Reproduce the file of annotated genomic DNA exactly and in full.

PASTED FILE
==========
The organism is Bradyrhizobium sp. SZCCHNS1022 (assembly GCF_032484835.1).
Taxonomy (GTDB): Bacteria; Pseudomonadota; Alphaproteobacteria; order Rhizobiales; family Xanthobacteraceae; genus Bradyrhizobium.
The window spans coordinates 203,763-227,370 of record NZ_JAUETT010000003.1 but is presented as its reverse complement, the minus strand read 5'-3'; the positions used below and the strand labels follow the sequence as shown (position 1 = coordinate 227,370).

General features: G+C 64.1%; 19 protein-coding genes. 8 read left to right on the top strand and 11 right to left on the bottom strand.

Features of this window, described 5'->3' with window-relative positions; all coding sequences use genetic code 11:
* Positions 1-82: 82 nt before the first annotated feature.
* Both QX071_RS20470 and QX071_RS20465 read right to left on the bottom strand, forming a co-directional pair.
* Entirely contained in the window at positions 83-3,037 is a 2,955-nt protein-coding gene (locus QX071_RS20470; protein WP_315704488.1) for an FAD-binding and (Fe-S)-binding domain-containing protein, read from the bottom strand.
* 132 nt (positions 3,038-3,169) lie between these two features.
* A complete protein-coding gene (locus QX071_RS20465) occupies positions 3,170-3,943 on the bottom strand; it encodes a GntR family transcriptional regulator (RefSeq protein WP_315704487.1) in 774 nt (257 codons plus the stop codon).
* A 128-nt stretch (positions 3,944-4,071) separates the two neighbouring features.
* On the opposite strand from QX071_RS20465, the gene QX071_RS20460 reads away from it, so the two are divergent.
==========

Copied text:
The organism is Bradyrhizobium sp. SZCCHNS1022 (assembly GCF_032484835.1).
Taxonomy (GTDB): Bacteria; Pseudomonadota; Alphaproteobacteria; order Rhizobiales; family Xanthobacteraceae; genus Bradyrhizobium.
The window spans coordinates 203,763-227,370 of record NZ_JAUETT010000003.1 but is presented as its reverse complement, the minus strand read 5'-3'; the positions used below and the strand labels follow the sequence as shown (position 1 = coordinate 227,370).

General features: G+C 64.1%; 19 protein-coding genes. 8 read left to right on the top strand and 11 right to left on the bottom strand.

Features of this window, described 5'->3' with window-relative positions; all coding sequences use genetic code 11:
* Positions 1-82: 82 nt before the first annotated feature.
* Both QX071_RS20470 and QX071_RS20465 read right to left on the bottom strand, forming a co-directional pair.
* Entirely contained in the window at positions 83-3,037 is a 2,955-nt protein-coding gene (locus QX071_RS20470; protein WP_315704488.1) for an FAD-binding and (Fe-S)-binding domain-containing protein, read from the bottom strand.
* 132 nt (positions 3,038-3,169) lie between these two features.
* A complete protein-coding gene (locus QX071_RS20465) occupies positions 3,170-3,943 on the bottom strand; it encodes a GntR family transcriptional regulator (RefSeq protein WP_315704487.1) in 774 nt (257 codons plus the stop codon).
* A 128-nt stretch (positions 3,944-4,071) separates the two neighbouring features.
* On the opposite strand from QX071_RS20465, the gene QX071_RS20460 reads away from it, so the two are divergent.